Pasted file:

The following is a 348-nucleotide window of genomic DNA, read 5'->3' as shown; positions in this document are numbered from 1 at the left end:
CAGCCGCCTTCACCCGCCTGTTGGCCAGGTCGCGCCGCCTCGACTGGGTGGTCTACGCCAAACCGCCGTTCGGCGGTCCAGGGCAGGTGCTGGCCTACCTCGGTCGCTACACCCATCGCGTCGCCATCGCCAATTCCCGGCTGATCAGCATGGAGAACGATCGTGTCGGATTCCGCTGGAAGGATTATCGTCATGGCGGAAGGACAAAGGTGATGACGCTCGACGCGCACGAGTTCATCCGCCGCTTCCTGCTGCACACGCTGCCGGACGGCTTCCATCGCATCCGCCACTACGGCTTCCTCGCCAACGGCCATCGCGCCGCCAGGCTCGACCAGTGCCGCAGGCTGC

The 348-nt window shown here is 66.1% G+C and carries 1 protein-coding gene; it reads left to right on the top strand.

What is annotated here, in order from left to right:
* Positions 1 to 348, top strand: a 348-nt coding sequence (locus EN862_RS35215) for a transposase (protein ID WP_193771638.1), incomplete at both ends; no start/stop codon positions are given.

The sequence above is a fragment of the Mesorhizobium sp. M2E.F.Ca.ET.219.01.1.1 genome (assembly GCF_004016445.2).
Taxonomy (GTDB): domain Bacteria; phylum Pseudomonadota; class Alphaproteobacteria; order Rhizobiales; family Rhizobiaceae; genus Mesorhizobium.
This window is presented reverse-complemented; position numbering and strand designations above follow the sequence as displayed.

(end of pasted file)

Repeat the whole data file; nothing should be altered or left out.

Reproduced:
The following is a 348-nucleotide window of genomic DNA, read 5'->3' as shown; positions in this document are numbered from 1 at the left end:
CAGCCGCCTTCACCCGCCTGTTGGCCAGGTCGCGCCGCCTCGACTGGGTGGTCTACGCCAAACCGCCGTTCGGCGGTCCAGGGCAGGTGCTGGCCTACCTCGGTCGCTACACCCATCGCGTCGCCATCGCCAATTCCCGGCTGATCAGCATGGAGAACGATCGTGTCGGATTCCGCTGGAAGGATTATCGTCATGGCGGAAGGACAAAGGTGATGACGCTCGACGCGCACGAGTTCATCCGCCGCTTCCTGCTGCACACGCTGCCGGACGGCTTCCATCGCATCCGCCACTACGGCTTCCTCGCCAACGGCCATCGCGCCGCCAGGCTCGACCAGTGCCGCAGGCTGC

The 348-nt window shown here is 66.1% G+C and carries 1 protein-coding gene; it reads left to right on the top strand.

What is annotated here, in order from left to right:
* Positions 1 to 348, top strand: a 348-nt coding sequence (locus EN862_RS35215) for a transposase (protein ID WP_193771638.1), incomplete at both ends; no start/stop codon positions are given.

The sequence above is a fragment of the Mesorhizobium sp. M2E.F.Ca.ET.219.01.1.1 genome (assembly GCF_004016445.2).
Taxonomy (GTDB): domain Bacteria; phylum Pseudomonadota; class Alphaproteobacteria; order Rhizobiales; family Rhizobiaceae; genus Mesorhizobium.
This window is presented reverse-complemented; position numbering and strand designations above follow the sequence as displayed.